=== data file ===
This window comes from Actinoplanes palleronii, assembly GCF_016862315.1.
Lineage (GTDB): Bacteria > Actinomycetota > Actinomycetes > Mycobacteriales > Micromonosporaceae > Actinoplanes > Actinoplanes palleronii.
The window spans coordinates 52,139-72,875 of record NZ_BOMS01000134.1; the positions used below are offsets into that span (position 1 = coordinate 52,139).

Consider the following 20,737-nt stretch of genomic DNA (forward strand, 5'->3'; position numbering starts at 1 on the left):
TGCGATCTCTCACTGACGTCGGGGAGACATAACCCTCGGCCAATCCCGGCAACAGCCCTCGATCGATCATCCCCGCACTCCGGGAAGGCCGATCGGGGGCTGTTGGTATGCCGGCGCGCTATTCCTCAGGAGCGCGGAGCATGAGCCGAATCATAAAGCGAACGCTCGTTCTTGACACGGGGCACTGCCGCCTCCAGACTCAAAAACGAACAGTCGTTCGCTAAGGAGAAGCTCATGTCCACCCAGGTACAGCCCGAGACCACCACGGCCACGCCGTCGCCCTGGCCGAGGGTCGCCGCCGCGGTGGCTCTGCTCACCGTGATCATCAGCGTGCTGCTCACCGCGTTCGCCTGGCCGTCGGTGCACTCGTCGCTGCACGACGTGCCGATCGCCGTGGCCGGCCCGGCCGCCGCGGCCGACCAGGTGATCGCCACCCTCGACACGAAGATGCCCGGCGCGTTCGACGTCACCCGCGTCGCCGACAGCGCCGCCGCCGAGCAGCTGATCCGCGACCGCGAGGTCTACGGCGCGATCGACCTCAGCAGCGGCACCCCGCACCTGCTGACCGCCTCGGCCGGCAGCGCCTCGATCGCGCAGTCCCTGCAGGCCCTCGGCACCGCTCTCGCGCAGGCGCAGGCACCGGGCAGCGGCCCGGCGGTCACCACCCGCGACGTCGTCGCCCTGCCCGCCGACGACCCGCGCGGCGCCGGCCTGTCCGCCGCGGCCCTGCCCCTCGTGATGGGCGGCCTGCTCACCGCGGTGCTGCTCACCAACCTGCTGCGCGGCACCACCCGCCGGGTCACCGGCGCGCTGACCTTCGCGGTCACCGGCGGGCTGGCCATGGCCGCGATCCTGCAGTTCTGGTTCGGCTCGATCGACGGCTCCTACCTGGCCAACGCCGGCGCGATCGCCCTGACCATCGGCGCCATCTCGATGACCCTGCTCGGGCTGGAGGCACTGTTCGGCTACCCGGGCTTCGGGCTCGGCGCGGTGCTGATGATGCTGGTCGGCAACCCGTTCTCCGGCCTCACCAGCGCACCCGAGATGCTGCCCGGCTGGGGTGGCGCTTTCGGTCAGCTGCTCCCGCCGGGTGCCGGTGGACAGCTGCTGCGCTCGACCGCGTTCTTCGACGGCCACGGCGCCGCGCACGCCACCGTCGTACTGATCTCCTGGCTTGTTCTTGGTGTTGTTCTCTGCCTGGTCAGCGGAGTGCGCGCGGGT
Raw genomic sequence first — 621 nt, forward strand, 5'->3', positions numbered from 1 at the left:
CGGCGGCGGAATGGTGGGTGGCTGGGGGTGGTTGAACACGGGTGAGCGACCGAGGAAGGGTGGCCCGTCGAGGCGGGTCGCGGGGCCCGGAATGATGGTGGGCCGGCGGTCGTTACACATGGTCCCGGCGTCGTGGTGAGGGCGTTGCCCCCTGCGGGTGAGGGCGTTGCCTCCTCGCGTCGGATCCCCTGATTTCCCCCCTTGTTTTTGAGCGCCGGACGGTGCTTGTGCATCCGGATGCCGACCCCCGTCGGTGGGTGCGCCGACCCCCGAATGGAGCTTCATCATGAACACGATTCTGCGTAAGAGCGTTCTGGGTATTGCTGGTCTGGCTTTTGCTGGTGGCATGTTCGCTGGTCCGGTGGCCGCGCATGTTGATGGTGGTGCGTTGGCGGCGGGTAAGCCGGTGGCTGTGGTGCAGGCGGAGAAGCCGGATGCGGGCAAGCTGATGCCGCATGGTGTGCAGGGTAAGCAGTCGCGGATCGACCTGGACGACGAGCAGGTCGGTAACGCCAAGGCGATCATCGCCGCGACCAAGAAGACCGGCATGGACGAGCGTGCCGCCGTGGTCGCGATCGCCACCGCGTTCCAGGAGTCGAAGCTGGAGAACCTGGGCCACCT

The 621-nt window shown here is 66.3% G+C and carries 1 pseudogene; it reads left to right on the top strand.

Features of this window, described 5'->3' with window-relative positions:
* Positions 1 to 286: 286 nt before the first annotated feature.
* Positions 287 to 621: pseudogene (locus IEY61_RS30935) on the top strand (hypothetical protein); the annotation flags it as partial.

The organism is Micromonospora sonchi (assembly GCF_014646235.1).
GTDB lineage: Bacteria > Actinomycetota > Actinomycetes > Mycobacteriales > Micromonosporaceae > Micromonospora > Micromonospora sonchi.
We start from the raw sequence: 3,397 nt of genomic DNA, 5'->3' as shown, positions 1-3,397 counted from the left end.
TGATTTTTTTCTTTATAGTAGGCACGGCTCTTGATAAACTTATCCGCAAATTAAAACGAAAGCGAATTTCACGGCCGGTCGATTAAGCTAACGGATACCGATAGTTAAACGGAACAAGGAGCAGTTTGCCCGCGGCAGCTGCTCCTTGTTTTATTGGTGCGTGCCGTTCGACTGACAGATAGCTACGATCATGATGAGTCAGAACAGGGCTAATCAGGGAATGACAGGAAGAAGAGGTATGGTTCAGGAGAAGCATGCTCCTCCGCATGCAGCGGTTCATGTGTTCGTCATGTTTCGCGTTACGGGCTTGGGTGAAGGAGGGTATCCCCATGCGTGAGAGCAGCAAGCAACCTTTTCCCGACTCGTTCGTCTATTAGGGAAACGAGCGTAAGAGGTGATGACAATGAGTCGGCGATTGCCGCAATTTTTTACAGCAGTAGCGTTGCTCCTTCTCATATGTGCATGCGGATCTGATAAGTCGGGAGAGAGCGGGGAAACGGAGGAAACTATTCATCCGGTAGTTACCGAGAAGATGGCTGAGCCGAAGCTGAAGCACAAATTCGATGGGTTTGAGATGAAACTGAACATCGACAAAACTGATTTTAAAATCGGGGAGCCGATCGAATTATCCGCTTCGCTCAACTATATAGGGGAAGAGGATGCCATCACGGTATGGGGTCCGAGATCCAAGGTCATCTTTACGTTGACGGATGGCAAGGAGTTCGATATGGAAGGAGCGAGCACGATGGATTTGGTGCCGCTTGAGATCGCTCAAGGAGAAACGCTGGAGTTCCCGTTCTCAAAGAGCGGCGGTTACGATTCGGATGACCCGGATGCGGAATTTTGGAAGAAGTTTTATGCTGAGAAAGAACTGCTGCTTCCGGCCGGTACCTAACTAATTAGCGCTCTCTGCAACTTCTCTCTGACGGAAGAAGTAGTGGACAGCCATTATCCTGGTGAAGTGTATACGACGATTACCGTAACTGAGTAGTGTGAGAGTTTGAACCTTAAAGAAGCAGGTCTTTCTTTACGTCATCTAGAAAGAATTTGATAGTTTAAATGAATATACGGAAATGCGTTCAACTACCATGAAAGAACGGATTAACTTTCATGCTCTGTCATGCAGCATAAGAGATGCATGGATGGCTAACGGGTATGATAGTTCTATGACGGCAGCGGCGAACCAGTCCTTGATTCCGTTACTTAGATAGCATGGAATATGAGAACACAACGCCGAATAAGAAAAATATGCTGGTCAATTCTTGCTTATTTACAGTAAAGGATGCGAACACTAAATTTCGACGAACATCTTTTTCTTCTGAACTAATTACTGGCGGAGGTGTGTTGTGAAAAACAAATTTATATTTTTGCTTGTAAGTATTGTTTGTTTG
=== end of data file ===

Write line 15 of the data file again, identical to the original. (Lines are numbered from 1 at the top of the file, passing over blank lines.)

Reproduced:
TGATTTTTTTCTTTATAGTAGGCACGGCTCTTGATAAACTTATCCGCAAATTAAAACGAAAGCGAATTTCACGGCCGGTCGATTAAGCTAACGGATACCGATAGTTAAACGGAACAAGGAGCAGTTTGCCCGCGGCAGCTGCTCCTTGTTTTATTGGTGCGTGCCGTTCGACTGACAGATAGCTACGATCATGATGAGTCAGAACAGGGCTAATCAGGGAATGACAGGAAGAAGAGGTATGGTTCAGGAGAAGCATGCTCCTCCGCATGCAGCGGTTCATGTGTTCGTCATGTTTCGCGTTACGGGCTTGGGTGAAGGAGGGTATCCCCATGCGTGAGAGCAGCAAGCAACCTTTTCCCGACTCGTTCGTCTATTAGGGAAACGAGCGTAAGAGGTGATGACAATGAGTCGGCGATTGCCGCAATTTTTTACAGCAGTAGCGTTGCTCCTTCTCATATGTGCATGCGGATCTGATAAGTCGGGAGAGAGCGGGGAAACGGAGGAAACTATTCATCCGGTAGTTACCGAGAAGATGGCTGAGCCGAAGCTGAAGCACAAATTCGATGGGTTTGAGATGAAACTGAACATCGACAAAACTGATTTTAAAATCGGGGAGCCGATCGAATTATCCGCTTCGCTCAACTATATAGGGGAAGAGGATGCCATCACGGTATGGGGTCCGAGATCCAAGGTCATCTTTACGTTGACGGATGGCAAGGAGTTCGATATGGAAGGAGCGAGCACGATGGATTTGGTGCCGCTTGAGATCGCTCAAGGAGAAACGCTGGAGTTCCCGTTCTCAAAGAGCGGCGGTTACGATTCGGATGACCCGGATGCGGAATTTTGGAAGAAGTTTTATGCTGAGAAAGAACTGCTGCTTCCGGCCGGTACCTAACTAATTAGCGCTCTCTGCAACTTCTCTCTGACGGAAGAAGTAGTGGACAGCCATTATCCTGGTGAAGTGTATACGACGATTACCGTAACTGAGTAGTGTGAGAGTTTGAACCTTAAAGAAGCAGGTCTTTCTTTACGTCATCTAGAAAGAATTTGATAGTTTAAATGAATATACGGAAATGCGTTCAACTACCATGAAAGAACGGATTAACTTTCATGCTCTGTCATGCAGCATAAGAGATGCATGGATGGCTAACGGGTATGATAGTTCTATGACGGCAGCGGCGAACCAGTCCTTGATTCCGTTACTTAGATAGCATGGAATATGAGAACACAACGCCGAATAAGAAAAATATGCTGGTCAATTCTTGCTTATTTACAGTAAAGGATGCGAACACTAAATTTCGACGAACATCTTTTTCTTCTGAACTAATTACTGGCGGAGGTGTGTTGTGAAAAACAAATTTATATTTTTGCTTGTAAGTATTGTTTGTTTG